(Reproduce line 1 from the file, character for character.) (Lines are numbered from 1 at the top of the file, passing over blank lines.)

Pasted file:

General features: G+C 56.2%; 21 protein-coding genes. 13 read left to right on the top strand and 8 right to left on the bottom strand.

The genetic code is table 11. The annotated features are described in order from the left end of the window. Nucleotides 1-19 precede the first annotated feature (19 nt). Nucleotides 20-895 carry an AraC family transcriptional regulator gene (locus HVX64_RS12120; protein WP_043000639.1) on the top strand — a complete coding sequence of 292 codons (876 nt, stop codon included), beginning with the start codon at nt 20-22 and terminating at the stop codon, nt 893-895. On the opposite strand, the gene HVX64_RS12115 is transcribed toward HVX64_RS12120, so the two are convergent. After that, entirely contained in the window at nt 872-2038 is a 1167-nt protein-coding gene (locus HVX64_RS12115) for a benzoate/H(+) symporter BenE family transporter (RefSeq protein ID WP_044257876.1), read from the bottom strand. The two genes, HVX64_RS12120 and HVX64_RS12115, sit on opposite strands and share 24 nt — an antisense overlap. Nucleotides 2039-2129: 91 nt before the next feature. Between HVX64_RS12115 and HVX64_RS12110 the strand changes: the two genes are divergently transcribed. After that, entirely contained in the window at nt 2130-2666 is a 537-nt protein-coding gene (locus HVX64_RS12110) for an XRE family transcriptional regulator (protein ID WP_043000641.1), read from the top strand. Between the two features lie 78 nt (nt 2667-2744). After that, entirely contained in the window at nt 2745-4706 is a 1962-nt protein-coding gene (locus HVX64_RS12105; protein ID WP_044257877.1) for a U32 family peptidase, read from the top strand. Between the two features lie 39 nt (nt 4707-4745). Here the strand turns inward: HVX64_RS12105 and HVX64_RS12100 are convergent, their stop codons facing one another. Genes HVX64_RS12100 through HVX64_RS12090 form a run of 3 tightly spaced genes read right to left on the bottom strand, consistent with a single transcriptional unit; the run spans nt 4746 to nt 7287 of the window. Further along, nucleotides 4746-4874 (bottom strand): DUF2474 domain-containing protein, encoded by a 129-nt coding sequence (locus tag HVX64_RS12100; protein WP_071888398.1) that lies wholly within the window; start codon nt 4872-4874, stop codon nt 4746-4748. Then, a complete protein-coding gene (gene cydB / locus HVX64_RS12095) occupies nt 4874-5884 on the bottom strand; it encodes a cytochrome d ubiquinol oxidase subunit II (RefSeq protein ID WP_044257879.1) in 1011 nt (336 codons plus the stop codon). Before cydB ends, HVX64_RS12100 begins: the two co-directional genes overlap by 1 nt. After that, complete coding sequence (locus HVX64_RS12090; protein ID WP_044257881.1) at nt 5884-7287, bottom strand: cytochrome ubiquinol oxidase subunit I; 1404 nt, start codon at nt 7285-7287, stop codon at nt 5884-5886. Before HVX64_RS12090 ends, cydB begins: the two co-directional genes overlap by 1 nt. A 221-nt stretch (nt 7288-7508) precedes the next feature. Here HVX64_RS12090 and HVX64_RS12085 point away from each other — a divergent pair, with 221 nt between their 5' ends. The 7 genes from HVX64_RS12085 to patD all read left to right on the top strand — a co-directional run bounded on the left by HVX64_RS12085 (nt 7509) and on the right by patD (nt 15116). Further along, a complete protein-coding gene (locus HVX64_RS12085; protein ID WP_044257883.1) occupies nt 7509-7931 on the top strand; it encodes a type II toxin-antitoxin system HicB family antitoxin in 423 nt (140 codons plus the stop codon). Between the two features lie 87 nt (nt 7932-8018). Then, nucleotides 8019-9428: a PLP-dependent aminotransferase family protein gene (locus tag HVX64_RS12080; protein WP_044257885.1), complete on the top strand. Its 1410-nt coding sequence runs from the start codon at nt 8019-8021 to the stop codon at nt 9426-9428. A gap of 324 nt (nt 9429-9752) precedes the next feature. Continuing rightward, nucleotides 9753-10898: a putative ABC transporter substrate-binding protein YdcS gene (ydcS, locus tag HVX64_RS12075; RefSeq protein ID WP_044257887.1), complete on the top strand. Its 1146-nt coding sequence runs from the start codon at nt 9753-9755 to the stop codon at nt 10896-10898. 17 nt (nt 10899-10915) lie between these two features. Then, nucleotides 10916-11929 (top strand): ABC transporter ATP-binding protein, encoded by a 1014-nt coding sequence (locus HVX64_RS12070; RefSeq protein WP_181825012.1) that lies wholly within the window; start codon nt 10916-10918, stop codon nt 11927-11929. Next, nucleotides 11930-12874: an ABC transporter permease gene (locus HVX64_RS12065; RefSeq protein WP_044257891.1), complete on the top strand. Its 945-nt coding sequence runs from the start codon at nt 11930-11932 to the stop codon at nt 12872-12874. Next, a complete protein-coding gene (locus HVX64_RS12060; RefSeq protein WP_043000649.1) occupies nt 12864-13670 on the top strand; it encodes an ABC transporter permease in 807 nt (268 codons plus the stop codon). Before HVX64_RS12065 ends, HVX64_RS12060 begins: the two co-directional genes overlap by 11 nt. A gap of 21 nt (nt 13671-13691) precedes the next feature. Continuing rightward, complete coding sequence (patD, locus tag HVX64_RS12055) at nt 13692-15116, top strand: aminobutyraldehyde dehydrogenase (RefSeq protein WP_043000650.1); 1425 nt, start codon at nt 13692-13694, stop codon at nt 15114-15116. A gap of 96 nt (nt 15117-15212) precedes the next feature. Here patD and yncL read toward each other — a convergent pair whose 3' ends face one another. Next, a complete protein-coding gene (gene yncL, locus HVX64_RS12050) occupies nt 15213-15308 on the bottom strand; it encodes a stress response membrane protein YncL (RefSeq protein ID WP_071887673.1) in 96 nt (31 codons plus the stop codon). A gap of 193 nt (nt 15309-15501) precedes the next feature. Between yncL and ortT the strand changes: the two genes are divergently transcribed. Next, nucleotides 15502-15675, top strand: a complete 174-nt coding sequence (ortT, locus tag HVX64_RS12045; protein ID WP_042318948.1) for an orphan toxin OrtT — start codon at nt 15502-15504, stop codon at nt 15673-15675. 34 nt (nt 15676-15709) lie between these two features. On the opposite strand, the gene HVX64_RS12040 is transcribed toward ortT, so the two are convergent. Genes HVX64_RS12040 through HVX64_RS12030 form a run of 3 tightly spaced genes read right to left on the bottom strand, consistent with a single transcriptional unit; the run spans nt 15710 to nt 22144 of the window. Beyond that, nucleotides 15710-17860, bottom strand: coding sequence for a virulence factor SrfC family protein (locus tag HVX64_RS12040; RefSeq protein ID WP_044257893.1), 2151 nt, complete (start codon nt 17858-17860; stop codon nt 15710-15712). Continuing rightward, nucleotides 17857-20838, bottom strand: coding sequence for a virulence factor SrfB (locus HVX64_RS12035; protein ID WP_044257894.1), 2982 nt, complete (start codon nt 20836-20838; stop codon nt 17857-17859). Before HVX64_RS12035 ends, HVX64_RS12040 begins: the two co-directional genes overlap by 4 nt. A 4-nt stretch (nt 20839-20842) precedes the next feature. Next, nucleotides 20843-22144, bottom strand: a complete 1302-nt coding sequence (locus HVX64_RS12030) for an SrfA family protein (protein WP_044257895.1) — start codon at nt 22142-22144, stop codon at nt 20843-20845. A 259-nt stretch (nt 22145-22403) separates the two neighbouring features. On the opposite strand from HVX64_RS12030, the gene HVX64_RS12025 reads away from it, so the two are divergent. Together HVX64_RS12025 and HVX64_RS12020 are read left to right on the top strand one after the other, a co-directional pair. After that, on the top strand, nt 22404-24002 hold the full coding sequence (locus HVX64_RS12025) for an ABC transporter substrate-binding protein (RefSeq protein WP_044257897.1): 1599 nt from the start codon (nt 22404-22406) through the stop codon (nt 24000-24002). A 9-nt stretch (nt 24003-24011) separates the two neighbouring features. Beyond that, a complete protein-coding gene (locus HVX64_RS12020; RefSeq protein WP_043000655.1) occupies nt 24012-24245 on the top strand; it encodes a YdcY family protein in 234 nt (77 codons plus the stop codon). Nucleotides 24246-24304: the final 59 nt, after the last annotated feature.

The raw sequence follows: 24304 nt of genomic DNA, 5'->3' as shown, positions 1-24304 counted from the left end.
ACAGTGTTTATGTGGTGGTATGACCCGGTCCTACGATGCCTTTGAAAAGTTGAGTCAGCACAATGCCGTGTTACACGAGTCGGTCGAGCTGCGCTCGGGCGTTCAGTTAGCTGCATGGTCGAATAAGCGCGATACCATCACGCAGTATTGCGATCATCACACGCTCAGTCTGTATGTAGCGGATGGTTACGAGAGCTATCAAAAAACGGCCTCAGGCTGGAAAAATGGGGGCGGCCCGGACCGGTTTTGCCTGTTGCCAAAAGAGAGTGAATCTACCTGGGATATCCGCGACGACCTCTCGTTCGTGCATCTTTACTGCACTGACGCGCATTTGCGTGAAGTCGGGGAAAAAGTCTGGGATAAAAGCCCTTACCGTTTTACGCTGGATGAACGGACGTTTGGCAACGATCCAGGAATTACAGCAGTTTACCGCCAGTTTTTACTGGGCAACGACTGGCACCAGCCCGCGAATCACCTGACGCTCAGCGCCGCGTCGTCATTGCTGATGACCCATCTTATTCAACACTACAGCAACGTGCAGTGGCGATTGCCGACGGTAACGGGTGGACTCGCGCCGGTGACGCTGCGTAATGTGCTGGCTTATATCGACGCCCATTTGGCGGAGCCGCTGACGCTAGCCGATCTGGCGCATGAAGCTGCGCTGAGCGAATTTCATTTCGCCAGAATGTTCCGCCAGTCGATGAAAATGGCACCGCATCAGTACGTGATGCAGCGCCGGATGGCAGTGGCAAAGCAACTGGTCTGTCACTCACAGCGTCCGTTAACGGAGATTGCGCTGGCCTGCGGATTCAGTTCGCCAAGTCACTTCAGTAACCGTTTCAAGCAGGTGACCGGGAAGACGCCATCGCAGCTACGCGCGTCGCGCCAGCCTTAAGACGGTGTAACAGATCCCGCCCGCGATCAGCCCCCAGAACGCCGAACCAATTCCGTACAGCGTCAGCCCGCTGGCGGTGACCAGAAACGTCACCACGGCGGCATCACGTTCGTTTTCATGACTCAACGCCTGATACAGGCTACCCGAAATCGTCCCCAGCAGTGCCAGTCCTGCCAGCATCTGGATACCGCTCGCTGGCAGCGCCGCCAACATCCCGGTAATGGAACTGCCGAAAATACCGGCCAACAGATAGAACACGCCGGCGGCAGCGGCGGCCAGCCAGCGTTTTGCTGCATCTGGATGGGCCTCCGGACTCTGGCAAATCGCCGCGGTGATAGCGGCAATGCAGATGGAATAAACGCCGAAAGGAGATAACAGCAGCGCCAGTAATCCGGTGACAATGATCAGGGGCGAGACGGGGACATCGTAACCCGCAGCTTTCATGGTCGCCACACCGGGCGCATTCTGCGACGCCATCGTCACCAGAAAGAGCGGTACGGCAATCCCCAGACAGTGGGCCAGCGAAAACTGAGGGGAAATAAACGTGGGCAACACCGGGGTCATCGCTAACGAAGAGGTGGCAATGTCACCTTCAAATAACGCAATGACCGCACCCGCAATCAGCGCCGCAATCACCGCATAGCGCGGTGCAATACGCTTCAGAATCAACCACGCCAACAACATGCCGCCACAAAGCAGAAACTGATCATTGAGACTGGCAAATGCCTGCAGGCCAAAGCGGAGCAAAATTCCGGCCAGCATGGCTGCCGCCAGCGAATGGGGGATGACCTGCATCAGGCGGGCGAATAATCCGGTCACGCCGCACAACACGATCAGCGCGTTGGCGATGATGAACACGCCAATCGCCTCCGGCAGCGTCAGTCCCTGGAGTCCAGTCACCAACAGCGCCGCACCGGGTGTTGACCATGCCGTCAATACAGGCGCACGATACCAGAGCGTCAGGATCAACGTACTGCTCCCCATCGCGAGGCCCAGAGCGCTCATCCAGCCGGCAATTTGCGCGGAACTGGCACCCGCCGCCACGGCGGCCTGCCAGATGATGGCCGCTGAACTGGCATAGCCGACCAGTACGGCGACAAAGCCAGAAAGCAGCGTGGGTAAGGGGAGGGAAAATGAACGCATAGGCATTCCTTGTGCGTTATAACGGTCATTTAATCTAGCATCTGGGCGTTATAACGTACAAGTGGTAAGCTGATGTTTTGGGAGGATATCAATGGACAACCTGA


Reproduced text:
General features: G+C 56.2%; 21 protein-coding genes. 13 read left to right on the top strand and 8 right to left on the bottom strand.